It turns out that there’s a CEB contractor by Lathrop, Missouri – which is within 30 miles from us. Meet Floyd Hagerman, who has built a couple of very interesting CEB houses. The first one shown here is a hybrid – or a combination of CEB and standard construction. It has a Trombe wall – meaning a South-facing CEB wall, painted black, and glazed over. The wall serves as a thermal collector – and its performance is impressive. Last winter, before anyone moved in, the house remained above 40 degrees Fahrenheit all winter – Zone 5 continental climate – with no supplemental heating! Here’s a look.
Here is an example of DIY concrete blocks that Floyd pressed with his machine, by adding about 2% cement. Floyd used reject lime from the quarry, mixed in the stabilizer – and made an external retaining wall:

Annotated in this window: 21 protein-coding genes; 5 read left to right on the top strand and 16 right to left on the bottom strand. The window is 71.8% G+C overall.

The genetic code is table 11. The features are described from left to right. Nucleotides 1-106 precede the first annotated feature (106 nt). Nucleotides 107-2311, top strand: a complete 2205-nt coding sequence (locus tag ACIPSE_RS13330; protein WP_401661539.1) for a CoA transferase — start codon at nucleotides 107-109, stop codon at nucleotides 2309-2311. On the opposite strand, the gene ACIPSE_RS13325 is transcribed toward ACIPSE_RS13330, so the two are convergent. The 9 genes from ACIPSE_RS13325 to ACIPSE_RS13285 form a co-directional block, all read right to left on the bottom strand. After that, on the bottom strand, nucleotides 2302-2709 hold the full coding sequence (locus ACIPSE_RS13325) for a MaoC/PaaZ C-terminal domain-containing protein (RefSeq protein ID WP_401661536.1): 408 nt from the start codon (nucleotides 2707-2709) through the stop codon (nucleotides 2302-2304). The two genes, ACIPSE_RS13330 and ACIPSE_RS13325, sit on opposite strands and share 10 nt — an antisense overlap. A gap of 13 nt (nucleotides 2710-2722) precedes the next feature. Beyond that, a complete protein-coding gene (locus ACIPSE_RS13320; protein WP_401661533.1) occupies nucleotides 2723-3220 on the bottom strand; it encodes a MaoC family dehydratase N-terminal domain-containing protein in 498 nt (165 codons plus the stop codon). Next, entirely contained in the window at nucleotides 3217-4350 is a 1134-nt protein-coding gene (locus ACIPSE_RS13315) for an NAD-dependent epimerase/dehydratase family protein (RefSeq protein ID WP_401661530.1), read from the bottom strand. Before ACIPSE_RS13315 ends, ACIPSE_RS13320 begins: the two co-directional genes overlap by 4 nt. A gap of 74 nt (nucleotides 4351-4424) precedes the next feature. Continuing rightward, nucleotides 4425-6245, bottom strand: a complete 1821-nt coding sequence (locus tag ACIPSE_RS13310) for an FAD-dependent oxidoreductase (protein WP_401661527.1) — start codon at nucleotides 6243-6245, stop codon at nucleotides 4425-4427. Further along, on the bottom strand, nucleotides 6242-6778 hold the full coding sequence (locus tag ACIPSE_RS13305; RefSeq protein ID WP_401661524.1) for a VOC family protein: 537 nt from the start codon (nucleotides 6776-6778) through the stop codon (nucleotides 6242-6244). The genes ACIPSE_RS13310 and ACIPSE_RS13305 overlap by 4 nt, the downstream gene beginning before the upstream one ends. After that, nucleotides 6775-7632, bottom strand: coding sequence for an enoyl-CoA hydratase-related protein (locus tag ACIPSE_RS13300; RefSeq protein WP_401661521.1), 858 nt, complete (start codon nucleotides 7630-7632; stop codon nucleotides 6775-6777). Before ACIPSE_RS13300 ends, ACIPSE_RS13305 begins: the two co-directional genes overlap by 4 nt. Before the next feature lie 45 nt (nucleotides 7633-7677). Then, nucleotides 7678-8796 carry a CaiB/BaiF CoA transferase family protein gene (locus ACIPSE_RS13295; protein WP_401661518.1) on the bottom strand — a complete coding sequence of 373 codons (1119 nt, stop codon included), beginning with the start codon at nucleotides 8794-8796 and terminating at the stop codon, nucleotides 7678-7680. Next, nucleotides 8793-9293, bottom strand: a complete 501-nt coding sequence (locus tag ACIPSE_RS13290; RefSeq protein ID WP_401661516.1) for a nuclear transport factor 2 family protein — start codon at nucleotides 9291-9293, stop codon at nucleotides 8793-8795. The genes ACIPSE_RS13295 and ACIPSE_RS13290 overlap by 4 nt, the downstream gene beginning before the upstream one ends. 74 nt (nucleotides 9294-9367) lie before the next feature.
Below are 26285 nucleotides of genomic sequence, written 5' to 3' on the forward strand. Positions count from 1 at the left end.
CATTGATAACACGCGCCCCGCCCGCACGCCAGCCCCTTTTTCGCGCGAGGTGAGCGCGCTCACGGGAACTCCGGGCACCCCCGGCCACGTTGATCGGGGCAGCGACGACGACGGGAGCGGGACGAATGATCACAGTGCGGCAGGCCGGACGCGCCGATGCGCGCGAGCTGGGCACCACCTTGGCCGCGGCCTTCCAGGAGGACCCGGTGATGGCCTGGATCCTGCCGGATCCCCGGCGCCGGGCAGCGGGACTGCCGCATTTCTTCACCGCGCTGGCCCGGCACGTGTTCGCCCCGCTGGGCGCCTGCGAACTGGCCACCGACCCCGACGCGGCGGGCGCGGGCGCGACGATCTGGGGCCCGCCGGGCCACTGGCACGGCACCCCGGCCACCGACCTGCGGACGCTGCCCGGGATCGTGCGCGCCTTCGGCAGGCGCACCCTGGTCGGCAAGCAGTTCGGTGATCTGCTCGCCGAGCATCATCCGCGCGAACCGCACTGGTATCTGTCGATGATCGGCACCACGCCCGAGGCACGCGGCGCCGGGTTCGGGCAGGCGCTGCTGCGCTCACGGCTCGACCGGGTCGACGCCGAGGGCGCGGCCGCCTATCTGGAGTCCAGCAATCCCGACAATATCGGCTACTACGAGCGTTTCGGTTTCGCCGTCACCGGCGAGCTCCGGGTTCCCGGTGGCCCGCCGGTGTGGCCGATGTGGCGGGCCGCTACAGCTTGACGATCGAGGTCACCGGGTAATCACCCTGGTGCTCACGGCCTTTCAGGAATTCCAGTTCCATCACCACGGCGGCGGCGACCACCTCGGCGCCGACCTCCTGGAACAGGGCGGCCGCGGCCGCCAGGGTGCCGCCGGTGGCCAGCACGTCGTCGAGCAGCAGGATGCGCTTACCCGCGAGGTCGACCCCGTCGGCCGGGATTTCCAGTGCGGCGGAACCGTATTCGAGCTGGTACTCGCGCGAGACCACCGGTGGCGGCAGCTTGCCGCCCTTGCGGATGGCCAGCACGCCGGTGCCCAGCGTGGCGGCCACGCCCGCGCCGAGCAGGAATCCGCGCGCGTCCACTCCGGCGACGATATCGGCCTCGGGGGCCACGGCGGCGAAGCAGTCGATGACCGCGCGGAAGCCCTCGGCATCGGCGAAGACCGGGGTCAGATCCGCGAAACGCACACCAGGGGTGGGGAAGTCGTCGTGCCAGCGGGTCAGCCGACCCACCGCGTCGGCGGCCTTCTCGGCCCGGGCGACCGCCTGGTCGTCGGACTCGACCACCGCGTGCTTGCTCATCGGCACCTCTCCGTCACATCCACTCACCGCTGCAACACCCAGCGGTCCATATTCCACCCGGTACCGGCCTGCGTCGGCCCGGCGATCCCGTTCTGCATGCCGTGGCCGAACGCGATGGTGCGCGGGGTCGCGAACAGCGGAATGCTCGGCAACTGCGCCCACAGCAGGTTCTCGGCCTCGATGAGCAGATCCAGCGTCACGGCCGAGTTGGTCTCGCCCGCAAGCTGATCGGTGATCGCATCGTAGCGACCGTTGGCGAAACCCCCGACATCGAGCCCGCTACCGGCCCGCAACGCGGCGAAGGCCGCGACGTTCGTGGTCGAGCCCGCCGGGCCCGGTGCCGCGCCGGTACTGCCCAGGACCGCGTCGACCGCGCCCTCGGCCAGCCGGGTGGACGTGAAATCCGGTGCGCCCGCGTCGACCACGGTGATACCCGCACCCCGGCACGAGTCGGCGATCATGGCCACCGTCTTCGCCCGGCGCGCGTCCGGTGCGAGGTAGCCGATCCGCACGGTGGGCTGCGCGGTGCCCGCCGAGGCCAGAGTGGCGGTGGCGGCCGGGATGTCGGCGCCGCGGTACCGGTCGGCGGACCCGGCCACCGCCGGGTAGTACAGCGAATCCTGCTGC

This was only 3 shovels of cement for over 1000 pounds of reject lime. So we are seeing the feasibility of stabilized blocks for outside use, especially if we add more stabilizer. Sealing the surface with stone sealer or similar cover would finish the job for complete stabilization from the elements.
With LifeTrac, we could throw a bag of cement in front of the soil pulverizer as we work the soil (80 lb for a 1000 lb load of soil, for 8% stabilization), and we would mix and load the soil in one step – ready to be used in The Liberator. We plan on using stabilized brick for walkways, base courses in buildings, and we are considering the possibility for building a driveway paved with brick.
Here is Floyd’s machine – a Powell and Sons version at $15k for up to 6 brick per minute pressing rates:
Here Floyd discusses the feasibility of building with CEB as a contractor – based on his experience. The big question is, does it work? How much would a CEB house end up costing? Here are some interesting insights:
On the open enterprise front, the field is rich for incubating a number of open source CEB entrepreneurs. Anybody out there considering CEB contracting?